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Greenlanders vote left-wing in power and question the fate of rare earth mines: NPR



Voters are queuing to vote on Tuesday for Greenland’s parliamentary elections at the polling station in the capital.

Emil Helms / Ritzau Scanpix / AFP via Getty Images


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Emil Helms / Ritzau Scanpix / AFP via Getty Images

Voters are queuing to vote on Tuesday for Greenland’s parliamentary elections at the polling station in the capital.

Emil Helms / Ritzau Scanpix / AFP via Getty Images

The voters in Greenland have given an opposition party its very first chance to form a government after a campaign that sought to define the boundaries of development on the Arctic island.

The Inuit Ataqatigiit party won 37% of the vote against 29% for the ruling Social Democrat Siumut party, according to official results reported by Reuters. The vote totals should allow the Inuit Ataqatigiit to seize 12 seats in the 31-member unicameral legislature, known as the Inatsisartut, which means it will likely be necessary to form a coalition with the support of one of the smaller parties.

At the center of Tuesday’s election was the fate of a rare land and uranium mining project in the country’s south, which has pitted those who favor more aggressive development against others who want more security to protect the island’s fragile Arctic environment.

The Inuit Ataqatigiit, or “People’s Society”, had fought against the Kvanefjeld project, which was granted preliminary approval under Prime Minister Kim Kielsen’s Siumut party government.

Greenland, about three times the size of Texas, is the world’s largest non-continental island with a population of about 56,000. In 1979, it became autonomous within the Kingdom of Denmark, which maintains control over the island’s foreign, monetary and defense policy.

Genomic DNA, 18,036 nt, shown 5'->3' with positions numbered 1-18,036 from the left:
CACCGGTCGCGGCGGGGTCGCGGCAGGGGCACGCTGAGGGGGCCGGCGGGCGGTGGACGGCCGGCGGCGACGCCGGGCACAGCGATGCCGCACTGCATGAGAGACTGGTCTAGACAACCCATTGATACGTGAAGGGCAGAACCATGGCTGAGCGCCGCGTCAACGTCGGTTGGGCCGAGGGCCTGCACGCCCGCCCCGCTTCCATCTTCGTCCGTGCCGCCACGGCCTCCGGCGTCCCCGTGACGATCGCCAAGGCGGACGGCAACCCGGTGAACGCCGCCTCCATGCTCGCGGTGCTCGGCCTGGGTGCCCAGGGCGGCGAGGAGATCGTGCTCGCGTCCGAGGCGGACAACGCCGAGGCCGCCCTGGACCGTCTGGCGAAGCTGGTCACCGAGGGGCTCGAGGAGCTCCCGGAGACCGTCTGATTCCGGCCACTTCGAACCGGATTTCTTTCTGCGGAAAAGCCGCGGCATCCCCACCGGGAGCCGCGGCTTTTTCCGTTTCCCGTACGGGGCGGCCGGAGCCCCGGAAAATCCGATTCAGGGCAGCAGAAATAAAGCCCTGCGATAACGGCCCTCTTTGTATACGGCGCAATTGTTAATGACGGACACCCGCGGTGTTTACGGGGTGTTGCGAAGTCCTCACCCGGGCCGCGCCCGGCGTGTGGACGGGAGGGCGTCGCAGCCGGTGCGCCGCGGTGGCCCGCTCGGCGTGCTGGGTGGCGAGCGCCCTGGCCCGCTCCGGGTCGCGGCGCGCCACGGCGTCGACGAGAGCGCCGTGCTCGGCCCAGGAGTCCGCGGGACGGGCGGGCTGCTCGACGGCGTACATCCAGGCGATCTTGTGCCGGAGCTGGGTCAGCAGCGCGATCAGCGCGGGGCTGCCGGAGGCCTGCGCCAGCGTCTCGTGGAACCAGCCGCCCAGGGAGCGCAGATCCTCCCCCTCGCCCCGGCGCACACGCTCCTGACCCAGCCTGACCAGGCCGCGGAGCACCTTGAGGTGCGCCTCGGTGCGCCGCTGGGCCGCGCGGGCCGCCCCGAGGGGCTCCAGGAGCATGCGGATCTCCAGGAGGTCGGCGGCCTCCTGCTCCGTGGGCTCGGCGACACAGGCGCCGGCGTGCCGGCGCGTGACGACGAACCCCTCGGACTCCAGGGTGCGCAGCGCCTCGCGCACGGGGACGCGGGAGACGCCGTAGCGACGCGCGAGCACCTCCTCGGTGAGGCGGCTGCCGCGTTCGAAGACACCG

In recent years, its vast untapped mineral resources have attracted the attention of international companies in hopes of gaining access to the growing market for rare earths – a group of 17 similar metals often found in the same landfill. They are used as components in everything from smartphones to electric cars and weapons. These deposits have become more accessible in recent years due to ice melting caused by climate change.

Among other rare earth metals, the Kvanefjeld project aims to use deposits of neodymium, an element used to create permanent miniature magnets that have become vital for a number of high-tech industries. The Australian company that operates the mine also wants to extract uranium. The project’s largest investor is a Chinese company.

Following Tuesday’s election results, Inuit Ataqatigiit leader Mute Egede was asked by the TV station DR about Kvanefjeld’s fate.

“The people have spoken,” said Egede. “It does not happen.”

Like many Greenlanders, the Inuit Ataqatigiit is not against mining, but also has a strong environmental focus. Most of the island’s residents say they want a possible independence from Denmark. Some see the potential of exploiting Greenland’s rich ore deposits as the key to creating economic influence to do so alone.

“It’s not that Greenlanders do not want mining, but they do not want dirty mining,” Mikaa Mered, an associate professor of Arctic affairs at the HEC business school in Paris, was quoted as saying by Reuters.

“Greenlanders are sending a strong message that it is not worth sacrificing the environment for them to achieve independence and economic development,” he said.

In 2019, then-President Donald Trump offered to buy Greenland from Denmark and compare such a purchase with “a large real estate agreement.”

However, the idea was rejected both in Greenland and in the Danish capital Copenhagen.

The Danish Prime Minister Mette Frederiksen emphatically said that “Greenland is not for sale.”


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